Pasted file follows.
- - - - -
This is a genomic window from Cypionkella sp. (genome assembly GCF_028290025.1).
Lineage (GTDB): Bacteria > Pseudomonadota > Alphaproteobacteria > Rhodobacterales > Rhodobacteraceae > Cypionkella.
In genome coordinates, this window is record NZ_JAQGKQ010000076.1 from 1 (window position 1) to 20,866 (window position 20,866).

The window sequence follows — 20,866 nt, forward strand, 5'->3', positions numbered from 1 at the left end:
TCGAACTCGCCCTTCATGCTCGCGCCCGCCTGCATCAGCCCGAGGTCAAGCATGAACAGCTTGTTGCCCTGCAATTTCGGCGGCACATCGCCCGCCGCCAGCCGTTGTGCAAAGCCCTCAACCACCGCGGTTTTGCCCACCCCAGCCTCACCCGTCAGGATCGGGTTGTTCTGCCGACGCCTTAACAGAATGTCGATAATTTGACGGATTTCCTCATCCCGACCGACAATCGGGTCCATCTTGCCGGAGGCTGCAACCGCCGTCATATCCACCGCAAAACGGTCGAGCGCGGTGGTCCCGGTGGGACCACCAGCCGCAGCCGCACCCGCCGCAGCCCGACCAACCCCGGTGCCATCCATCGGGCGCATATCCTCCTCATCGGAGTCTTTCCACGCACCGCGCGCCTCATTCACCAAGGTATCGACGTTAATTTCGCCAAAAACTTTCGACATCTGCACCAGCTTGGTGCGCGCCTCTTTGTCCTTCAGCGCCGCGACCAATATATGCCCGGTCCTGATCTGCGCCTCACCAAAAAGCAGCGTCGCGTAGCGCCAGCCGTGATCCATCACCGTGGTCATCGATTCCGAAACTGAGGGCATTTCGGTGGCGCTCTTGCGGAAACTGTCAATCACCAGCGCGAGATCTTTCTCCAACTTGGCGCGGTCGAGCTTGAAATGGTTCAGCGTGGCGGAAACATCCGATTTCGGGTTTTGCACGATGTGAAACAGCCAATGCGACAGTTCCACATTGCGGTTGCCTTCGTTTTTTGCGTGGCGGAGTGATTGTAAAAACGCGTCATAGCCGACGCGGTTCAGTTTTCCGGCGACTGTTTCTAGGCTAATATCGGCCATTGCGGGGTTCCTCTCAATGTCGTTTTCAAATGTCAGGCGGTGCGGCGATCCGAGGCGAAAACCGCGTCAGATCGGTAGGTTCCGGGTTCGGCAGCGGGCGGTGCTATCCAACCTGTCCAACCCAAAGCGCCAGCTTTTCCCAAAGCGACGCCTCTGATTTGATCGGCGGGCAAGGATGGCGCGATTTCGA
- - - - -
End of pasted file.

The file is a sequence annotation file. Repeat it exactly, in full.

This is a genomic window from Cypionkella sp. (genome assembly GCF_028290025.1).
Lineage (GTDB): Bacteria > Pseudomonadota > Alphaproteobacteria > Rhodobacterales > Rhodobacteraceae > Cypionkella.
In genome coordinates, this window is record NZ_JAQGKQ010000076.1 from 1 (window position 1) to 20,866 (window position 20,866).

The window sequence follows — 20,866 nt, forward strand, 5'->3', positions numbered from 1 at the left end:
TCGAACTCGCCCTTCATGCTCGCGCCCGCCTGCATCAGCCCGAGGTCAAGCATGAACAGCTTGTTGCCCTGCAATTTCGGCGGCACATCGCCCGCCGCCAGCCGTTGTGCAAAGCCCTCAACCACCGCGGTTTTGCCCACCCCAGCCTCACCCGTCAGGATCGGGTTGTTCTGCCGACGCCTTAACAGAATGTCGATAATTTGACGGATTTCCTCATCCCGACCGACAATCGGGTCCATCTTGCCGGAGGCTGCAACCGCCGTCATATCCACCGCAAAACGGTCGAGCGCGGTGGTCCCGGTGGGACCACCAGCCGCAGCCGCACCCGCCGCAGCCCGACCAACCCCGGTGCCATCCATCGGGCGCATATCCTCCTCATCGGAGTCTTTCCACGCACCGCGCGCCTCATTCACCAAGGTATCGACGTTAATTTCGCCAAAAACTTTCGACATCTGCACCAGCTTGGTGCGCGCCTCTTTGTCCTTCAGCGCCGCGACCAATATATGCCCGGTCCTGATCTGCGCCTCACCAAAAAGCAGCGTCGCGTAGCGCCAGCCGTGATCCATCACCGTGGTCATCGATTCCGAAACTGAGGGCATTTCGGTGGCGCTCTTGCGGAAACTGTCAATCACCAGCGCGAGATCTTTCTCCAACTTGGCGCGGTCGAGCTTGAAATGGTTCAGCGTGGCGGAAACATCCGATTTCGGGTTTTGCACGATGTGAAACAGCCAATGCGACAGTTCCACATTGCGGTTGCCTTCGTTTTTTGCGTGGCGGAGTGATTGTAAAAACGCGTCATAGCCGACGCGGTTCAGTTTTCCGGCGACTGTTTCTAGGCTAATATCGGCCATTGCGGGGTTCCTCTCAATGTCGTTTTCAAATGTCAGGCGGTGCGGCGATCCGAGGCGAAAACCGCGTCAGATCGGTAGGTTCCGGGTTCGGCAGCGGGCGGTGCTATCCAACCTGTCCAACCCAAAGCGCCAGCTTTTCCCAAAGCGACGCCTCTGATTTGATCGGCGGGCAAGGATGGCGCGATTTCGA